Data Archives
Special Database
Global Rig Count Falls In June 2020, US Worst Hit
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Indian Crude Basket prices in July 2020
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India’s Crude Oil Import Declines In June 2020, OPEC Share Shrinks
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Power supplied and deficit: Region-wise position for June 2020
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Negative Growth In Vehicle Sales Impact Consumption Of Petrol, Diesel
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Covid-19 Impact Minimum In Offshore Oil and Gas Investments
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Impressive Recovery In Petroleum Products Consumption In June 2020
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Covid -19 Impacts India’s Crude Oil Demand
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Crude Oil Import- Volume And Value
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Petroleum Sectors Contribution To Ex Chequer
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Declining Demand For PDS Kerosene
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Self-Sufficiency In Petroleum Products - An Update
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Capital Expenditure Of PSU Oil Companies - An Update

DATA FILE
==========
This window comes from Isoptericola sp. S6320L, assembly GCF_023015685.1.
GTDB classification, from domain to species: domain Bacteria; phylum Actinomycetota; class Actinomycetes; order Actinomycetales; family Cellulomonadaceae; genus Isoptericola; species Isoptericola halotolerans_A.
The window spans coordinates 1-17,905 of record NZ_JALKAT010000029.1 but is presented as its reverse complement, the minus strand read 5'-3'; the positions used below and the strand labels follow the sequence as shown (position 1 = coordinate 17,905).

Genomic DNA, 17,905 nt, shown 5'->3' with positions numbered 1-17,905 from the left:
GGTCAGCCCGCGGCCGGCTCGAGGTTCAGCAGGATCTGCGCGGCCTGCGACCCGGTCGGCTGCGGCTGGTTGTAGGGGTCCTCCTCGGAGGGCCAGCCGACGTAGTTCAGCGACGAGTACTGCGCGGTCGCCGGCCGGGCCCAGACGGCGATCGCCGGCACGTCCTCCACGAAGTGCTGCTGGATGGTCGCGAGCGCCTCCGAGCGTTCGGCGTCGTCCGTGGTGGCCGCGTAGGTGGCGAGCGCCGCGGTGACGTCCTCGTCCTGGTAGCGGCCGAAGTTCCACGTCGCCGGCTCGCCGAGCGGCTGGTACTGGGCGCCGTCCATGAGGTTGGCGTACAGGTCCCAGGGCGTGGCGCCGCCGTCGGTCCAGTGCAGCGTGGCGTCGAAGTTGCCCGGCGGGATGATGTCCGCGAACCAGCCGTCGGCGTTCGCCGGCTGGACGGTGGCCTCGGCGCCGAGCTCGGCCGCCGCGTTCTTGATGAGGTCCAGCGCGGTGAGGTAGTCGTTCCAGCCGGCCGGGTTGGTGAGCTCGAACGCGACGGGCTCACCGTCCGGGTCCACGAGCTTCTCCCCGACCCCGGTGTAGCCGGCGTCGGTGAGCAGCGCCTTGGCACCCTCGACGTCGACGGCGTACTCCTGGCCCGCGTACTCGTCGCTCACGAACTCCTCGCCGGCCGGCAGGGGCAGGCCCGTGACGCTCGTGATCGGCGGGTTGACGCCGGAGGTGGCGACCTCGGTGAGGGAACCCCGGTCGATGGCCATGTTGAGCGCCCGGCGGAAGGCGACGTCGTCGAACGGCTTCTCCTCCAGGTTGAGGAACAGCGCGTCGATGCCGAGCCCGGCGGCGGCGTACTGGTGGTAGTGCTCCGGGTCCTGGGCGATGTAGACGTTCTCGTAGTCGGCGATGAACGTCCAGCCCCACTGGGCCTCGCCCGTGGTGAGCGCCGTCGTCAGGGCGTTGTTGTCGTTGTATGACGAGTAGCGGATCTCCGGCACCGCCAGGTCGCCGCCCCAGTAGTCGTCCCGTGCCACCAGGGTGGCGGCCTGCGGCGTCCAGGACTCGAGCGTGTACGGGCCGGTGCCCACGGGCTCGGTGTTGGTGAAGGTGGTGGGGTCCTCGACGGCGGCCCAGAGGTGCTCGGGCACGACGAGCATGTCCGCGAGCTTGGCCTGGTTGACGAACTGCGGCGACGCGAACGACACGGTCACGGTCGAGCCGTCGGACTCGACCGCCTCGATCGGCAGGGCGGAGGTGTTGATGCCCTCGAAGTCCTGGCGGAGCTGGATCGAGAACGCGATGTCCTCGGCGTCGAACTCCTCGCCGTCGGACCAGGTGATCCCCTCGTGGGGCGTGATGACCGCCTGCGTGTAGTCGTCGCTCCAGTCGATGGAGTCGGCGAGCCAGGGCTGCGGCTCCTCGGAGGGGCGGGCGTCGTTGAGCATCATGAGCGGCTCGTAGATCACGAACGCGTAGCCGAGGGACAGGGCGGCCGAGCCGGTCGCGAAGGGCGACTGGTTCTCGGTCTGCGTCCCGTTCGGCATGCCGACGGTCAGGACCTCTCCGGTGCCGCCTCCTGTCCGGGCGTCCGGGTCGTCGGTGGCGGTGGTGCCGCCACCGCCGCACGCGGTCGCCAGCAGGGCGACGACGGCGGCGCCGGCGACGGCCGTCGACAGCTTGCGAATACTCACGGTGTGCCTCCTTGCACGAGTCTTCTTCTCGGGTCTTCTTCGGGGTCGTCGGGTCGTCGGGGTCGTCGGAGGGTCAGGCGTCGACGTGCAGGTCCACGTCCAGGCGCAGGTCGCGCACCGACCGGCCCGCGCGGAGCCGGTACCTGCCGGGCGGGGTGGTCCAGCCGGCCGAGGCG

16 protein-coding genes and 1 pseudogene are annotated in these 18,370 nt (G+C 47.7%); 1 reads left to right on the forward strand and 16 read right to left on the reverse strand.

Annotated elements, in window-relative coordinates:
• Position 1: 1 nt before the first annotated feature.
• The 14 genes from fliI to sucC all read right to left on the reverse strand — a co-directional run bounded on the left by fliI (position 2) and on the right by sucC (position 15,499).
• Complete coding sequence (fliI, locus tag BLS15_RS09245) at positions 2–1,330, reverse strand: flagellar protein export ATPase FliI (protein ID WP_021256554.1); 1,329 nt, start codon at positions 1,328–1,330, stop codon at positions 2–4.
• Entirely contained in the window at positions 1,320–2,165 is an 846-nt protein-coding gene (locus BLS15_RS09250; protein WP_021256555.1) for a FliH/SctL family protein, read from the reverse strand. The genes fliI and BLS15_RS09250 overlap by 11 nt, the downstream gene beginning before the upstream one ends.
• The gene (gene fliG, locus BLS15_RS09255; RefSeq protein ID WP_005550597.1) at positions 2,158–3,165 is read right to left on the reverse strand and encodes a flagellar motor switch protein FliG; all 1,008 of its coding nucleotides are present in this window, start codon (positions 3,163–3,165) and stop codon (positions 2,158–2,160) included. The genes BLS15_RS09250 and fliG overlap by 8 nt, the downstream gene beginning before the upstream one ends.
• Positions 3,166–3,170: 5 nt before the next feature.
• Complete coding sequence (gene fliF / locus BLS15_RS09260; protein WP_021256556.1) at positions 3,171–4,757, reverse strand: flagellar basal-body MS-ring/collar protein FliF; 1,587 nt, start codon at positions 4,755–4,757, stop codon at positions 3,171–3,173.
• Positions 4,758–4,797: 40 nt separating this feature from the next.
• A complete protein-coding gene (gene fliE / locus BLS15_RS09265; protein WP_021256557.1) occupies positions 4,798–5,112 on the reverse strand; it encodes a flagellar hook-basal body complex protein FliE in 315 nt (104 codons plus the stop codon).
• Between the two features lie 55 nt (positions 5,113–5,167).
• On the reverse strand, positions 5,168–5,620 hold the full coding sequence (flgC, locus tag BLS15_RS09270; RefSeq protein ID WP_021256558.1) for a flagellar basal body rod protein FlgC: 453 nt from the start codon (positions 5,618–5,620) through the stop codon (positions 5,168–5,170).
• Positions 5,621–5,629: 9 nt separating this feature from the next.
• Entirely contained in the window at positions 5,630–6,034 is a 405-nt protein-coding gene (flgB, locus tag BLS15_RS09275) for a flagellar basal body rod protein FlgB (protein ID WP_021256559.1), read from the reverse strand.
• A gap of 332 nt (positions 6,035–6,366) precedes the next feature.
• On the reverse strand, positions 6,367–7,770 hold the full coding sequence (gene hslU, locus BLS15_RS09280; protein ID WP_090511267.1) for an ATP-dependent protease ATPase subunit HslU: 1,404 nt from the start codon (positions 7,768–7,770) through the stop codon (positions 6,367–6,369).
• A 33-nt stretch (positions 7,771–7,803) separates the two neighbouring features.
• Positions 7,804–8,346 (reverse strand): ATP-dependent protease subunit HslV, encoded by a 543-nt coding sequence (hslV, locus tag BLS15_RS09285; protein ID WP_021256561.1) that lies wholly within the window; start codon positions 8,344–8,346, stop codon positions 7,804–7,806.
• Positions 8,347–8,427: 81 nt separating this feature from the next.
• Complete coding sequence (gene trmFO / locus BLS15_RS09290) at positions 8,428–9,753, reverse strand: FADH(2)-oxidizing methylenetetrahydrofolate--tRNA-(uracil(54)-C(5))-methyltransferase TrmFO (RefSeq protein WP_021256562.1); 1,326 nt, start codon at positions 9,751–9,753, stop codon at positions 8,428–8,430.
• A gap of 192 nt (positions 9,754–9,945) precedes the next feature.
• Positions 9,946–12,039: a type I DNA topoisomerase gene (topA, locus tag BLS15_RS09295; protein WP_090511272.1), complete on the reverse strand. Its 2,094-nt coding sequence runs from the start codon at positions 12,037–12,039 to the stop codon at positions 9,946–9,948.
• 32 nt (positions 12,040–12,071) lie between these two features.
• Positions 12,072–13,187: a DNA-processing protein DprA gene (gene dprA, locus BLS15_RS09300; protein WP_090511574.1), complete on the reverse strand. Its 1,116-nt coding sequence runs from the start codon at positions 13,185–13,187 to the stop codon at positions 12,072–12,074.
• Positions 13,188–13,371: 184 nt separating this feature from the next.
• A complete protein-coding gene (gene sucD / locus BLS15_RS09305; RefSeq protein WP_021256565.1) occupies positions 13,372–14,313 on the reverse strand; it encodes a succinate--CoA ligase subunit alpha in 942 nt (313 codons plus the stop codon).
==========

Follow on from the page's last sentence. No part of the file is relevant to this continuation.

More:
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India’s Drilling Activity Rebounds
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Indian Basket Crude Price in June 2020
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Global Rig Count Declines
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Like Crude, Import Of Petroleum Products Too Declined In May 2020
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Share Of Domestic Crude Up In Indian Refineries, Total Crude Processed Down In May 2020
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India’s Crude Oil Imports Decline In May 2020, OPEC Share Marginally Down
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Power supplied and deficit: Region-wise position for May 2020
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Tenders [FREE Access]
ONGC
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ONGC